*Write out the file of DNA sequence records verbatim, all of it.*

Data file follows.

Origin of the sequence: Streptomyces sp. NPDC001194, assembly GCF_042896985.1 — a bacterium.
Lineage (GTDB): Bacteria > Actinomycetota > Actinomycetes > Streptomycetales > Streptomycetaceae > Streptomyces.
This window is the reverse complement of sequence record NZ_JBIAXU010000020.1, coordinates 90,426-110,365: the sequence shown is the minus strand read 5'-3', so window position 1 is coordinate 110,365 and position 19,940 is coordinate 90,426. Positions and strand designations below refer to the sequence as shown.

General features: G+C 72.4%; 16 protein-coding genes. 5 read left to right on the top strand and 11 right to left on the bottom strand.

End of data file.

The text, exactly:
Origin of the sequence: Streptomyces sp. NPDC001194, assembly GCF_042896985.1 — a bacterium.
Lineage (GTDB): Bacteria > Actinomycetota > Actinomycetes > Streptomycetales > Streptomycetaceae > Streptomyces.
This window is the reverse complement of sequence record NZ_JBIAXU010000020.1, coordinates 90,426-110,365: the sequence shown is the minus strand read 5'-3', so window position 1 is coordinate 110,365 and position 19,940 is coordinate 90,426. Positions and strand designations below refer to the sequence as shown.

General features: G+C 72.4%; 16 protein-coding genes. 5 read left to right on the top strand and 11 right to left on the bottom strand.